Think of it this way: one day she won’t be so little. One day Super Heroes and finger food will no longer dominate the conversation. And one day she’ll be out in the world putting her own unique imprints down on top of the earth, without you by her side as regularly as you are today. She’ll want to, NEED TO, call on her relationship with you, her dad, and she’ll look to draw upon all of the conversations had and moments shared, to serve as her steady compass when grown-up life gets murky.
I’d have had a string of easy excuses for not getting into the weeds during these precarious years when my daughters’ bodies would be changing dramatically, because other than my mom, I had no relationship with women or, for that matter, the female form, for practically the entire first half of my life; no sisters, no girl friends, girlfriends, no casual lovers. I joke that I only recently became away of the birds and the bees. That’s an exaggeration but not by much.
As a dad of daughters, I ask other guys with little ladies in their life this question: Do you want your daughter to paint an image of a father who didn’t take the time to understand her body, the mechanics and biology of it all, or worse, a dad who was too embarrassed by her body to be an active part of that part of her life as she grew up into a young woman? There correct answers are no and absolutely not.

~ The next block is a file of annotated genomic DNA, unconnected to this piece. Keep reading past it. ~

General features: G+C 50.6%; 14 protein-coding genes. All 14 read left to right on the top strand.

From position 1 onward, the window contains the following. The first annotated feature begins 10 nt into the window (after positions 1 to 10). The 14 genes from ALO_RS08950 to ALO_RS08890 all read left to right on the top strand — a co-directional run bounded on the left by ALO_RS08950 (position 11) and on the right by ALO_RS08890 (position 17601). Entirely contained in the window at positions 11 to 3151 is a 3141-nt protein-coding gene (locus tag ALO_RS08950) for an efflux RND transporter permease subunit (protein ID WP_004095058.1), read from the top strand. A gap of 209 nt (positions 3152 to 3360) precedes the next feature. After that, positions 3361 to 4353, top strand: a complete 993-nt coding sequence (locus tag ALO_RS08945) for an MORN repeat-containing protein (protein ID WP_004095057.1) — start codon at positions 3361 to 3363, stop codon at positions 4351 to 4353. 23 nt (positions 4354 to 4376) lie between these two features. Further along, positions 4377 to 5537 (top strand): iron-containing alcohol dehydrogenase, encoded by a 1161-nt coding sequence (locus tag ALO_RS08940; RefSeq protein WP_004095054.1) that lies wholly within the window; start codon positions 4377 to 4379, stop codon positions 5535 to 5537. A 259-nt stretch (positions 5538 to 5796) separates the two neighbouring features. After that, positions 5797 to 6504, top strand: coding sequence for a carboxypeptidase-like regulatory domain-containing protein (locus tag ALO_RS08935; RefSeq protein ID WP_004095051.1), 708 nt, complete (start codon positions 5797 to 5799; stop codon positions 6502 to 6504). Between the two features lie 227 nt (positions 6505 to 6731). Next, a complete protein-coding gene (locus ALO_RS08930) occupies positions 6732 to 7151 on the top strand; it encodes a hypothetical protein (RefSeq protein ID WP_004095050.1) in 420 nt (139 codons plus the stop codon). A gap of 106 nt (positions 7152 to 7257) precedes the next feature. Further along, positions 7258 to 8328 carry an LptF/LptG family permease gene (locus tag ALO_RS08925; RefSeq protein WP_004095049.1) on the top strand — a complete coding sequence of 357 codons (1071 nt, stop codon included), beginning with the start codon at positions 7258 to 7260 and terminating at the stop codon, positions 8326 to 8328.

Here’s everything nobody told you about having tween daughters: it is a thrill and an privilege to be an active participant in their transition from childhood to young womanhood to adulthood. These are the transitional days where at one moment she can be curled up on your lap cheering on your favorite hockey team together just as she’s been doing since she was a toddler, the next be locked in her room excitedly filming a time lapsed make-up tutorial with friends, and the following day be in tears, distraught over something that happened with those same friends at school. As a dad I cherish the opportunity to experience all of this, to participate in every aspect of my daughters’ tween years — yeah, even the days that are confusing and tough on both of us, and the late nights when I make emergency trips to the store to buy pads and tampons for the women in my life, because I know that being a great dad is far more than just changing diapers when my kids were babies. That’s only chapter one of an enthralling story still being written.
Parenting during the tween years is a thrill because the days out together get better and the nights way more interesting, and their changing minds and bodies pushes me to stay on top of my mental, physical and emotional game, because if we’re not growing up as people alongside our daughters than we’re doing parenting all wrong. The conversations become more exciting too, even, and maybe especially, chats about classmates they might ‘like’ like, the value of using Dri-Fit™ feminine hygiene products, and the need to keep a change of clothes in their locker just in case.
Because my oldest daughter already felt awkward about the changes coming down the pike in her life, I couldn’t let this biological conversation get weird on my end so I begged her to be prepared, to keep a pad or two and a clean set of school clothes in her locker, and I assured her that I’m always just a phone call away if she needs to come home to find a shoulder to cry on when that day arrives.
These kinds of talks with your tween daughters Feel More Natural™ if you’ve been an active participant in your daughter’s whole life from the start, even if you, like me, barely knew how the female body worked up until recently 😉
*This story has been sponsored by Dri-Fit™ incontinence products and feminine hygiene products. All opinions expressed above are honest and unbiased, as always.